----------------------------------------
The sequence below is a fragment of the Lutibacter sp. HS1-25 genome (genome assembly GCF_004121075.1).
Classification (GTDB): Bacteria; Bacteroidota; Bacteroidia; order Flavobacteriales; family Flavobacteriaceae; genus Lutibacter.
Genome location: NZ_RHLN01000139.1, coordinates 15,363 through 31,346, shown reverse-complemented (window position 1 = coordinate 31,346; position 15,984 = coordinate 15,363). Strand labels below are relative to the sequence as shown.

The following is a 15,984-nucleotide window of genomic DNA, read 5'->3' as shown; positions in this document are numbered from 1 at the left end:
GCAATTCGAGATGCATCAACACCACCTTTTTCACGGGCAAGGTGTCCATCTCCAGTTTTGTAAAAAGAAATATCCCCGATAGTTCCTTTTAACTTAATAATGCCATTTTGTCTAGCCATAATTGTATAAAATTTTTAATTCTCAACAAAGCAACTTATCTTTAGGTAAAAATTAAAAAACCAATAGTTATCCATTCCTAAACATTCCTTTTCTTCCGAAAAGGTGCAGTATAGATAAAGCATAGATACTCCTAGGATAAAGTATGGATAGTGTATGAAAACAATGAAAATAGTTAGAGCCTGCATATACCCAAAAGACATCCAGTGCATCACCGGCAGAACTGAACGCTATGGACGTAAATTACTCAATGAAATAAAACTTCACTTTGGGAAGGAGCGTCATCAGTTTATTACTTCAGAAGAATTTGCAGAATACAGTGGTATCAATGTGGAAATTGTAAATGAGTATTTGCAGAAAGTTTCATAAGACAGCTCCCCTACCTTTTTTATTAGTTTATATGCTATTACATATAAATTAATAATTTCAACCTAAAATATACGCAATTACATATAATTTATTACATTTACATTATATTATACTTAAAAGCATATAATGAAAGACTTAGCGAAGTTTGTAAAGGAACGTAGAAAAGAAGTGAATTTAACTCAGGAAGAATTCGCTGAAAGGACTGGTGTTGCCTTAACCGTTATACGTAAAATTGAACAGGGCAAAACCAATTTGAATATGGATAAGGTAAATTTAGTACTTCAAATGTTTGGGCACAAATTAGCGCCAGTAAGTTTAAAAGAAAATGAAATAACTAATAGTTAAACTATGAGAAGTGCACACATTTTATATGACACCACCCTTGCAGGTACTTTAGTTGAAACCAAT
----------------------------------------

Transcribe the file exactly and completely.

The sequence below is a fragment of the Lutibacter sp. HS1-25 genome (genome assembly GCF_004121075.1).
Classification (GTDB): Bacteria; Bacteroidota; Bacteroidia; order Flavobacteriales; family Flavobacteriaceae; genus Lutibacter.
Genome location: NZ_RHLN01000139.1, coordinates 15,363 through 31,346, shown reverse-complemented (window position 1 = coordinate 31,346; position 15,984 = coordinate 15,363). Strand labels below are relative to the sequence as shown.

The following is a 15,984-nucleotide window of genomic DNA, read 5'->3' as shown; positions in this document are numbered from 1 at the left end:
GCAATTCGAGATGCATCAACACCACCTTTTTCACGGGCAAGGTGTCCATCTCCAGTTTTGTAAAAAGAAATATCCCCGATAGTTCCTTTTAACTTAATAATGCCATTTTGTCTAGCCATAATTGTATAAAATTTTTAATTCTCAACAAAGCAACTTATCTTTAGGTAAAAATTAAAAAACCAATAGTTATCCATTCCTAAACATTCCTTTTCTTCCGAAAAGGTGCAGTATAGATAAAGCATAGATACTCCTAGGATAAAGTATGGATAGTGTATGAAAACAATGAAAATAGTTAGAGCCTGCATATACCCAAAAGACATCCAGTGCATCACCGGCAGAACTGAACGCTATGGACGTAAATTACTCAATGAAATAAAACTTCACTTTGGGAAGGAGCGTCATCAGTTTATTACTTCAGAAGAATTTGCAGAATACAGTGGTATCAATGTGGAAATTGTAAATGAGTATTTGCAGAAAGTTTCATAAGACAGCTCCCCTACCTTTTTTATTAGTTTATATGCTATTACATATAAATTAATAATTTCAACCTAAAATATACGCAATTACATATAATTTATTACATTTACATTATATTATACTTAAAAGCATATAATGAAAGACTTAGCGAAGTTTGTAAAGGAACGTAGAAAAGAAGTGAATTTAACTCAGGAAGAATTCGCTGAAAGGACTGGTGTTGCCTTAACCGTTATACGTAAAATTGAACAGGGCAAAACCAATTTGAATATGGATAAGGTAAATTTAGTACTTCAAATGTTTGGGCACAAATTAGCGCCAGTAAGTTTAAAAGAAAATGAAATAACTAATAGTTAAACTATGAGAAGTGCACACATTTTATATGACACCACCCTTGCAGGTACTTTAGTTGAAACCAAT